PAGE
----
Article Open Access
Proceedings of the Institution of Mechanical Engineers, Part M: Journal of Engineering for the Maritime Environment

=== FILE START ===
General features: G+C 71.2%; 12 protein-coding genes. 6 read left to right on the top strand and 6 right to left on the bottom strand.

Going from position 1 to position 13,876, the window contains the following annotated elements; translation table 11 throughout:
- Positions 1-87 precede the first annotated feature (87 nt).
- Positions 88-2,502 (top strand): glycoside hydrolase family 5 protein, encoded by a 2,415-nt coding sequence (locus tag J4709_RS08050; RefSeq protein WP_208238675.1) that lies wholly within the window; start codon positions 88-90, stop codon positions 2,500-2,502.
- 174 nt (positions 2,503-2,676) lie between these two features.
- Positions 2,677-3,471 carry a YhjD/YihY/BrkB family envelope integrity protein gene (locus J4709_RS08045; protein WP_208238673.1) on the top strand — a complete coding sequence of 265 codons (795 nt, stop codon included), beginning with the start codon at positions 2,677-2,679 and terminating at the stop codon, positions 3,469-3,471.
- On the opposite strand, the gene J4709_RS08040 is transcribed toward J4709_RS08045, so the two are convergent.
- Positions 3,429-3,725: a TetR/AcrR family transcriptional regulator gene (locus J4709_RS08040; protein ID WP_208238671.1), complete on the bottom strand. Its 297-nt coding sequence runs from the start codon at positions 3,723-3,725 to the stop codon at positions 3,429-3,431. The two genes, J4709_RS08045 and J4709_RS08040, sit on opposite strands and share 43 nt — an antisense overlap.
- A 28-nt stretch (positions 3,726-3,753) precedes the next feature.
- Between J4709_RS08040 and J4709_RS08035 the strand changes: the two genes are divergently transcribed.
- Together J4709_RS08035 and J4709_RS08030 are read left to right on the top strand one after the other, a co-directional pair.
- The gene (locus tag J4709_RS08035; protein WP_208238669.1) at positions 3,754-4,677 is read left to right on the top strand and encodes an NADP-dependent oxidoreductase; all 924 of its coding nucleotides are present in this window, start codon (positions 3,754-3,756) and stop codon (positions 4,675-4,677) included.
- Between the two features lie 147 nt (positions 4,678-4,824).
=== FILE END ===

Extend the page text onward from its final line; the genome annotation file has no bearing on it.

The potential of three molecules NH4NO2, H2O2, and O3 to ignite aqueous solutions of ammonia (25% by mass) as fuel, was investigated using chemical kinetic simulations at conditions representative of a two-stroke marine diesel engine. The purpose was to address two of the most prominent issues with making ammonia a practical fuel for marine applications: the difficulty of igniting ammonia, and the safety concerns regarding its volatility and toxicity. The ignition simulations carried out to this end used a two-zone reactor model of the engine, representing the ignition zone into which fuel was injected, and the bulk cylinder gases, respectively. The results suggested that all three ignition improving molecules were able to ignite aqueous ammonia reliably and at high combustion efficiency with acceptable levels of NO, N2O and NH3 emissions. Among the three fuel formulations investigated, H2O2 in 12% aqueous solution by mass, promised the lowest emissions of NO and N2O in the exhaust gases. This fuel blend added in a mole fraction of 0.15 to 0.85 aqueous ammonia at 25% by mass and promised to be the most practical solution, since it is stable and can be stored safely in a separate tank until injected into the engine.